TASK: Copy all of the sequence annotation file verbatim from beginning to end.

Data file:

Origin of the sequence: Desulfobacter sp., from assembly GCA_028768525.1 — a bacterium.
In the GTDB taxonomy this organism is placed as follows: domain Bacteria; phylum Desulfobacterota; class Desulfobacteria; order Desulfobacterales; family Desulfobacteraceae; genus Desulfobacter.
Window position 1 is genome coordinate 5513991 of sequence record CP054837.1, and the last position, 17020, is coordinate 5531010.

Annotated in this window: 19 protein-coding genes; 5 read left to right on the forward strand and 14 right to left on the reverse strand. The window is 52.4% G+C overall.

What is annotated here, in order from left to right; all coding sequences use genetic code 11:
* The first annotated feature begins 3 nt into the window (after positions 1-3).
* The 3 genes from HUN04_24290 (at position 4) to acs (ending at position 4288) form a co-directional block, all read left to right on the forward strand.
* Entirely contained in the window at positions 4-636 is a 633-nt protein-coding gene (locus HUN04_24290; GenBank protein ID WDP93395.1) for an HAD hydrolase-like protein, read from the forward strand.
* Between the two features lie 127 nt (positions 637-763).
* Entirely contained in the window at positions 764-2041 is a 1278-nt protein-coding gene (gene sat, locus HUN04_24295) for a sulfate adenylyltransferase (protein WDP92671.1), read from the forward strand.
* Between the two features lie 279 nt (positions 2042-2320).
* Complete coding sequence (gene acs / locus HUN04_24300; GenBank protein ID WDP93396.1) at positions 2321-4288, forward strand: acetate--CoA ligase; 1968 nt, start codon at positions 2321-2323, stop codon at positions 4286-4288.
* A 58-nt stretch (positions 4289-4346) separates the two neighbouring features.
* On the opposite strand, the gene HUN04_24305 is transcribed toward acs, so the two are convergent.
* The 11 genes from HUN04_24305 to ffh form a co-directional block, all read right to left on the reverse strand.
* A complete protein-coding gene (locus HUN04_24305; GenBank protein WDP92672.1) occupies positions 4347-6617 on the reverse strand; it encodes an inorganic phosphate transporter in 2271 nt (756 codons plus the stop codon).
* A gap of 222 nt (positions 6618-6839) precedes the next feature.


Origin of the sequence: Desulfobacter sp., from assembly GCA_028768525.1 — a bacterium.
In the GTDB taxonomy this organism is placed as follows: domain Bacteria; phylum Desulfobacterota; class Desulfobacteria; order Desulfobacterales; family Desulfobacteraceae; genus Desulfobacter.
Window position 1 is genome coordinate 5513991 of sequence record CP054837.1, and the last position, 17020, is coordinate 5531010.

Annotated in this window: 19 protein-coding genes; 5 read left to right on the forward strand and 14 right to left on the reverse strand. The window is 52.4% G+C overall.

What is annotated here, in order from left to right; all coding sequences use genetic code 11:
* The first annotated feature begins 3 nt into the window (after positions 1-3).
* The 3 genes from HUN04_24290 (at position 4) to acs (ending at position 4288) form a co-directional block, all read left to right on the forward strand.
* Entirely contained in the window at positions 4-636 is a 633-nt protein-coding gene (locus HUN04_24290; GenBank protein ID WDP93395.1) for an HAD hydrolase-like protein, read from the forward strand.
* Between the two features lie 127 nt (positions 637-763).
* Entirely contained in the window at positions 764-2041 is a 1278-nt protein-coding gene (gene sat, locus HUN04_24295) for a sulfate adenylyltransferase (protein WDP92671.1), read from the forward strand.
* Between the two features lie 279 nt (positions 2042-2320).
* Complete coding sequence (gene acs / locus HUN04_24300; GenBank protein ID WDP93396.1) at positions 2321-4288, forward strand: acetate--CoA ligase; 1968 nt, start codon at positions 2321-2323, stop codon at positions 4286-4288.
* A 58-nt stretch (positions 4289-4346) separates the two neighbouring features.
* On the opposite strand, the gene HUN04_24305 is transcribed toward acs, so the two are convergent.
* The 11 genes from HUN04_24305 to ffh form a co-directional block, all read right to left on the reverse strand.
* A complete protein-coding gene (locus HUN04_24305; GenBank protein WDP92672.1) occupies positions 4347-6617 on the reverse strand; it encodes an inorganic phosphate transporter in 2271 nt (756 codons plus the stop codon).
* A gap of 222 nt (positions 6618-6839) precedes the next feature.